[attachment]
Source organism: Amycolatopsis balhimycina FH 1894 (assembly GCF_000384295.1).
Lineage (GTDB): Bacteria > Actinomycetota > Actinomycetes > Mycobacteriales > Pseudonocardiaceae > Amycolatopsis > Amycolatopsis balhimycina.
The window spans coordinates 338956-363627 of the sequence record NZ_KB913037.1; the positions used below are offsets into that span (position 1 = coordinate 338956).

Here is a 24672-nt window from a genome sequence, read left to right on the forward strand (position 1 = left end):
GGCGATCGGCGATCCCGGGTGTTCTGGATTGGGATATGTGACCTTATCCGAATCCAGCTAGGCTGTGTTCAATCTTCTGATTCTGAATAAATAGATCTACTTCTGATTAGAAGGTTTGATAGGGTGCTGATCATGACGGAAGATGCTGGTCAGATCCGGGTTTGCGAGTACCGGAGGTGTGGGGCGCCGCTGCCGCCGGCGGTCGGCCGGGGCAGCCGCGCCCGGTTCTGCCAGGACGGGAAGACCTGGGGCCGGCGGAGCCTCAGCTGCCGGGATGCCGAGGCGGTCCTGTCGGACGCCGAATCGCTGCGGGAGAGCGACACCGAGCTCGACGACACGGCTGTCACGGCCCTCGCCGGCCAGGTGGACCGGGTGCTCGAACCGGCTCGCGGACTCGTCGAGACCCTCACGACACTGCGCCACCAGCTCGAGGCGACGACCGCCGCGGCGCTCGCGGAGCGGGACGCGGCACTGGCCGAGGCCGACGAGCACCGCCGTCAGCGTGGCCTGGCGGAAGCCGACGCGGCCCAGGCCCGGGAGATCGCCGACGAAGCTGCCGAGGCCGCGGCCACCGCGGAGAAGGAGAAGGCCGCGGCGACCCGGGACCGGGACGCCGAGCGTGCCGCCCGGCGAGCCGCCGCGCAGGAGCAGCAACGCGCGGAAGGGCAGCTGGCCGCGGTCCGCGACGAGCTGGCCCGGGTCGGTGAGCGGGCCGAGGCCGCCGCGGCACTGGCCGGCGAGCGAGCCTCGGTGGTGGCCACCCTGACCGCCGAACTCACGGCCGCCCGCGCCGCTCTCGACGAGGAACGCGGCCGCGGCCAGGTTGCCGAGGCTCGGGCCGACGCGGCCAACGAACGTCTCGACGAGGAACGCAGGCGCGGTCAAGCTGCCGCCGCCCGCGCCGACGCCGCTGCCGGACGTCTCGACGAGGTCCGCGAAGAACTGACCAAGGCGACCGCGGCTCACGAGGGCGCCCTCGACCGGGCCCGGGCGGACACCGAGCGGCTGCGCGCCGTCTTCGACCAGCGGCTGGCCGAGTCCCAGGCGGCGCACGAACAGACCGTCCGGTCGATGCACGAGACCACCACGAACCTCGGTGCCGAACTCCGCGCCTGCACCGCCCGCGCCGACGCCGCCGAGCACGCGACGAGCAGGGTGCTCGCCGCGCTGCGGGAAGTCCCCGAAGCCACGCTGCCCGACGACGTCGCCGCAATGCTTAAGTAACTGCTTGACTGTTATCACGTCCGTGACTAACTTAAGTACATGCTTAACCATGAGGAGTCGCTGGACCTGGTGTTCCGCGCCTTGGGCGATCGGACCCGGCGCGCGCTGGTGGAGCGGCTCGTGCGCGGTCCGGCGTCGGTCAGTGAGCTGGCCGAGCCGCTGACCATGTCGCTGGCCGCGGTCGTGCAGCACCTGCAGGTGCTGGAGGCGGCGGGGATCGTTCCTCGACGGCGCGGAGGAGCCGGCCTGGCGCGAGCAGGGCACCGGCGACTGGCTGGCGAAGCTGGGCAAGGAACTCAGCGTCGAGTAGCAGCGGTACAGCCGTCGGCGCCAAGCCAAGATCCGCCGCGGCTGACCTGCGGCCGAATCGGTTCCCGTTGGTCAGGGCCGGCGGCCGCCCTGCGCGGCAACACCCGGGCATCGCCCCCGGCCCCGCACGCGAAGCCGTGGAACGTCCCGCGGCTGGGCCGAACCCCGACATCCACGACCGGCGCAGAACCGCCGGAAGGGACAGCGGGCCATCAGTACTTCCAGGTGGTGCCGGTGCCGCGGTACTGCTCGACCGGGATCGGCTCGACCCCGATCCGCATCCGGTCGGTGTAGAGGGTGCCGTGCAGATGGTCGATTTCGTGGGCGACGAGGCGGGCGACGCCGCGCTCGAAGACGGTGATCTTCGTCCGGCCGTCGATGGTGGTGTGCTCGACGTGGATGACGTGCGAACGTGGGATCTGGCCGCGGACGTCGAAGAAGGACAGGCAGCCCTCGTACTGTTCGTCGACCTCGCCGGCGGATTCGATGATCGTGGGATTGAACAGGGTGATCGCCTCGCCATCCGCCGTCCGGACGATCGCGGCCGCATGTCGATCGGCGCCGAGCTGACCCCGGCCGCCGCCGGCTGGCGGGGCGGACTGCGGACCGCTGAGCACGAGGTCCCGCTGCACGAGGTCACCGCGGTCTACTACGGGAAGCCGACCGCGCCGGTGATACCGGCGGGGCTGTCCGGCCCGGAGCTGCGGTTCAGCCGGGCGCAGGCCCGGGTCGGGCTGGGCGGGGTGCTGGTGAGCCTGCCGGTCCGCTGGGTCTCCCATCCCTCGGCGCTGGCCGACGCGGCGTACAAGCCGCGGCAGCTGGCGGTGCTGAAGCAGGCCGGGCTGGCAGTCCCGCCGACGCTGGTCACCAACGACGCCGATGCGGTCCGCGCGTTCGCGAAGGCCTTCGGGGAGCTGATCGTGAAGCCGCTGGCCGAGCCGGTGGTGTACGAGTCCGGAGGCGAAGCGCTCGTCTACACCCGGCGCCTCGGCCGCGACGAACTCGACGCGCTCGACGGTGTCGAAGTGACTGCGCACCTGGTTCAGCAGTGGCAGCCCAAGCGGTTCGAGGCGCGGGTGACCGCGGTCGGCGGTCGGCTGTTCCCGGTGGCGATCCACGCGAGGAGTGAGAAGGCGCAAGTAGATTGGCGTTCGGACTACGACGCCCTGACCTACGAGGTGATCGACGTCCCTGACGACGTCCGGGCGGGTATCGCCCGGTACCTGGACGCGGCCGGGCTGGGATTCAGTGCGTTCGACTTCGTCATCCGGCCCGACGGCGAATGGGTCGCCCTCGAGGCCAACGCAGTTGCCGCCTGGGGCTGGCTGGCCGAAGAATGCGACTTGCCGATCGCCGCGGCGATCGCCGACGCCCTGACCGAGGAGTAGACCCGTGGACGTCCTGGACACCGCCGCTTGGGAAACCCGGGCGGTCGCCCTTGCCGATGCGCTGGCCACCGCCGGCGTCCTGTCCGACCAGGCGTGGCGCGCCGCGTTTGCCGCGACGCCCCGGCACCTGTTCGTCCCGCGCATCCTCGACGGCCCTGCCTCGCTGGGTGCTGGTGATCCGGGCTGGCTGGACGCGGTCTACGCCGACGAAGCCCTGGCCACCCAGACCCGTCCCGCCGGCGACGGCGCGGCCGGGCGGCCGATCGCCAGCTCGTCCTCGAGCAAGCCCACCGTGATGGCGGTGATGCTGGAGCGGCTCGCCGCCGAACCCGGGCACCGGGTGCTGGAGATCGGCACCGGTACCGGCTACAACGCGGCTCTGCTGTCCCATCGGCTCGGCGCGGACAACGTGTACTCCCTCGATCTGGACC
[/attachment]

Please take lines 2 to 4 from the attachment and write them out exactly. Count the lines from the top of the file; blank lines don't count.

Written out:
Lineage (GTDB): Bacteria > Actinomycetota > Actinomycetes > Mycobacteriales > Pseudonocardiaceae > Amycolatopsis > Amycolatopsis balhimycina.
The window spans coordinates 338956-363627 of the sequence record NZ_KB913037.1; the positions used below are offsets into that span (position 1 = coordinate 338956).

Here is a 24672-nt window from a genome sequence, read left to right on the forward strand (position 1 = left end):